I know there are readers who are like “why even bother?” Frankly at this point, I have no choice because I can’t afford a commercial machine. Here are a few tips for the readers out there who have a home espresso machine and would like to pull shots and steam milk that more closely resembles higher quality, traditional machines.

Modifications:

1. Remove the panerello wand. The wand makes messy large foam bubbles that are miles away from the texture of microfoam. Not only does large bubbly foam has a very unpleasant texture and fails to bring out the best in your milk, microfoam is a must when attempting latte art.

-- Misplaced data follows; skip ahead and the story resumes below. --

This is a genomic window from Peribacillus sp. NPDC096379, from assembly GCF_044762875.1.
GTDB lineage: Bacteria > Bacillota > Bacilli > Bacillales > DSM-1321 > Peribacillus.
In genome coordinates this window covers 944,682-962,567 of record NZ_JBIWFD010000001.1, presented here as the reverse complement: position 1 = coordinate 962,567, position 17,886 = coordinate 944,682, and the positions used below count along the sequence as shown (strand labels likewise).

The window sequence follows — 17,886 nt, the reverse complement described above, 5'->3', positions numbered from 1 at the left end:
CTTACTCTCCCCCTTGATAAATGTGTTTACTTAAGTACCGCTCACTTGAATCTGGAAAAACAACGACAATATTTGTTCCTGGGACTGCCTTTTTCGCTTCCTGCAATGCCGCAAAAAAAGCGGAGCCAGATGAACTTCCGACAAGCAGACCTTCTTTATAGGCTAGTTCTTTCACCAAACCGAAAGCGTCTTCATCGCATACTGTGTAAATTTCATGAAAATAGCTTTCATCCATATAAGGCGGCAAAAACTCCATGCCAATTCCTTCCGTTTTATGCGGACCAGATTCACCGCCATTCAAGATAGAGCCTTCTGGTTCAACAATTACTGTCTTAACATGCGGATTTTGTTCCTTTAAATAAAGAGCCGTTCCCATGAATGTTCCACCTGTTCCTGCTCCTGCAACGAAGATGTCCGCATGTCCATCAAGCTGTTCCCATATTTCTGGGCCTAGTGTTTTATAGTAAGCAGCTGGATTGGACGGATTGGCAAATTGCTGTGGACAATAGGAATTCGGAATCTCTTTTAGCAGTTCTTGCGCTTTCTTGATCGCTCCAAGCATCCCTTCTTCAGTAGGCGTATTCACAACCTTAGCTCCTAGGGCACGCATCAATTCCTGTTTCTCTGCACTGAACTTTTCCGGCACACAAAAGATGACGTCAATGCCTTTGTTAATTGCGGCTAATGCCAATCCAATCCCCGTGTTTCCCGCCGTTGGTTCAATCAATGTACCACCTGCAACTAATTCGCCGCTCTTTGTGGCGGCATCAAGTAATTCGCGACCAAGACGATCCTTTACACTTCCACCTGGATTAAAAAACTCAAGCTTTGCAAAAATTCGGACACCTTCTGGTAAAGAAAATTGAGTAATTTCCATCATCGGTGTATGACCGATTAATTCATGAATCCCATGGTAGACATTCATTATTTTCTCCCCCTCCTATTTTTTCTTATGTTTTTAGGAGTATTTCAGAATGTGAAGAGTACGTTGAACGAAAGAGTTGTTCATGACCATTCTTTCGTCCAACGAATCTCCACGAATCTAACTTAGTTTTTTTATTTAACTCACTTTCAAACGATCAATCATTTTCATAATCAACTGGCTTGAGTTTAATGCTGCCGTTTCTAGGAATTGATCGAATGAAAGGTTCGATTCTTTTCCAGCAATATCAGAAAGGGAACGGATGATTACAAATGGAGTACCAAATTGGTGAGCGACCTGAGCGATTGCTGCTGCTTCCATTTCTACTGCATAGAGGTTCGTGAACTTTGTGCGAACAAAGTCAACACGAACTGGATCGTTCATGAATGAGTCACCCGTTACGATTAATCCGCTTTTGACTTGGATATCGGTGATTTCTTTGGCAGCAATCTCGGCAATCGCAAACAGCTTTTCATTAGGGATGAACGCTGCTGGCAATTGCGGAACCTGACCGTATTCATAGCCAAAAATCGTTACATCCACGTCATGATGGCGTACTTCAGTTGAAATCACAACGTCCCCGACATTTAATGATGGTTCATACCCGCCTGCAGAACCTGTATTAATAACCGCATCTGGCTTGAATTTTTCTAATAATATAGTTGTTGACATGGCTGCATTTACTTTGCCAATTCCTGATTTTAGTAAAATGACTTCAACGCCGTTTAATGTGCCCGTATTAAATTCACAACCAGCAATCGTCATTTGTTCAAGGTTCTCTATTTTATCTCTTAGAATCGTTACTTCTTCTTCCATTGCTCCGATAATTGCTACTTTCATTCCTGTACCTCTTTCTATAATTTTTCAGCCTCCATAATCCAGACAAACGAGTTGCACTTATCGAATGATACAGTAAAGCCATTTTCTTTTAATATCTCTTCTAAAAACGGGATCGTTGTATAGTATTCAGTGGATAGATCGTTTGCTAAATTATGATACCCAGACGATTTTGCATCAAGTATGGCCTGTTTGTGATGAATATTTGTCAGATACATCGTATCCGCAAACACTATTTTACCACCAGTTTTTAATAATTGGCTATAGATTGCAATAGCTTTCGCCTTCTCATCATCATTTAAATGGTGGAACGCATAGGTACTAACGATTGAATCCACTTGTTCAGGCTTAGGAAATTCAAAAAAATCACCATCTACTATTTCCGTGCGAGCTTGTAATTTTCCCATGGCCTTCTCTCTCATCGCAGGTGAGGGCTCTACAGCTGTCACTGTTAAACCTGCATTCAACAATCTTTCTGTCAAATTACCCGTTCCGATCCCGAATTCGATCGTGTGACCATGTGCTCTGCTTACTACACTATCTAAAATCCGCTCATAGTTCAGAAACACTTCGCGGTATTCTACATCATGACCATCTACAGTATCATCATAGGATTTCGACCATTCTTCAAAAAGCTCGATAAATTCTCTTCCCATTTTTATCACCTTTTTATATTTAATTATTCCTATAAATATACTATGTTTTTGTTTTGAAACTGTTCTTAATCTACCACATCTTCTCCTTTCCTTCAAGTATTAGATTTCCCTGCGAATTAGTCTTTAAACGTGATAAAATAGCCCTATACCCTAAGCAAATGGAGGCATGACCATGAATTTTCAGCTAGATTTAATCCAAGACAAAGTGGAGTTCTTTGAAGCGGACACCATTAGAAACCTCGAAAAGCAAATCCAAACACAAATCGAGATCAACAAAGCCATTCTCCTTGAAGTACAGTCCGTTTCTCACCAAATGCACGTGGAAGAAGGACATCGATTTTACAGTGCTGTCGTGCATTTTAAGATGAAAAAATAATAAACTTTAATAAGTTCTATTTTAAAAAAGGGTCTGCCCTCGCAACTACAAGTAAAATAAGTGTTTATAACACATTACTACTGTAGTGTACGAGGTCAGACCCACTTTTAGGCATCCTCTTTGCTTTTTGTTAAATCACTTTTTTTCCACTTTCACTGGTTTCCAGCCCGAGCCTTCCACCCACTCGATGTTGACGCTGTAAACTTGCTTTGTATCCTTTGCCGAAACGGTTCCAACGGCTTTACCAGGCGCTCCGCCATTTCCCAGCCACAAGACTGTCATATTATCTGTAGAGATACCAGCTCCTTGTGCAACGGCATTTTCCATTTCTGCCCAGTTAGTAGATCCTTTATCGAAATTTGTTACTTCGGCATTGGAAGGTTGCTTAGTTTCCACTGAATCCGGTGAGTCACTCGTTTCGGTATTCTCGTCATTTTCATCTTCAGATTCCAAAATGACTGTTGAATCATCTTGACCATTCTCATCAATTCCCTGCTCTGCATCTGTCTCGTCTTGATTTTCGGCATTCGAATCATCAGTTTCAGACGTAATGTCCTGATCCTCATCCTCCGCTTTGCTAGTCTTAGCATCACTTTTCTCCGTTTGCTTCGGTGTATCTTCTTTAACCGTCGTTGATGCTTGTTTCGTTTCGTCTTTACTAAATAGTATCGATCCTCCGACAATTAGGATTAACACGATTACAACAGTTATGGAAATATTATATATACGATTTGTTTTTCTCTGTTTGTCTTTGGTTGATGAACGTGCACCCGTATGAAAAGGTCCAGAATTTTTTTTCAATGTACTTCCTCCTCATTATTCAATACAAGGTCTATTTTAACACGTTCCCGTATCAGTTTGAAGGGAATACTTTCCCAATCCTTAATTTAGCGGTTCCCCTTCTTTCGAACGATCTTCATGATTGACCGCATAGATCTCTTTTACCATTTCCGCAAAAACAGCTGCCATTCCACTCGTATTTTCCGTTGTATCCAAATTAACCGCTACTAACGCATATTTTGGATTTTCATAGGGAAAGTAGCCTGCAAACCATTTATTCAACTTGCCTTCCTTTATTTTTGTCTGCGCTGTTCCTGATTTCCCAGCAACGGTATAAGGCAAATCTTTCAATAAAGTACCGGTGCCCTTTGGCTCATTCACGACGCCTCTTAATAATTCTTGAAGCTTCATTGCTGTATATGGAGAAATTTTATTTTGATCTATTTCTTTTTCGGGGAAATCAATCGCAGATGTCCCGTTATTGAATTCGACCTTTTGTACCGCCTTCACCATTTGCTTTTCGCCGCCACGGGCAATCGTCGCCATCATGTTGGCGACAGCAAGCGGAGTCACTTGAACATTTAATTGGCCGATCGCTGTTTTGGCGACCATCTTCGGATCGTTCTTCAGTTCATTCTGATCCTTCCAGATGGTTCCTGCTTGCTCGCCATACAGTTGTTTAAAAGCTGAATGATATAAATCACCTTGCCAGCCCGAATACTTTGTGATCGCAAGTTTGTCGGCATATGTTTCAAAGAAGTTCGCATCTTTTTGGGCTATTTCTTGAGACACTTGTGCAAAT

2. Purchase a non-pressurized basket upgrade. Seattle Coffee Gear sells them here. Guide2coffee.com has written an awesome article explaining the differences because pressurized and non-pressurized baskets. The article can be found here.

To summarize the article,

  • Pressurized baskets do most the work for the domestic user. It helps to take the variables of espresso making such as grind size, dosing and tamp pressure almost out of the equation. It has a single small exit hole which creates a high pressure environment in the basket. This pressure forces and water to spread more evenly though the basket which results in a more even extraction. The small single hole also prevents water from flowing too quickly just in case the user has a course grind or too light of a tamp. However, the basket takes too much control away from the user. It prevents a rich full-bodied extraction. If the pros don’t use it, why should home coffee enthusiasts use it either?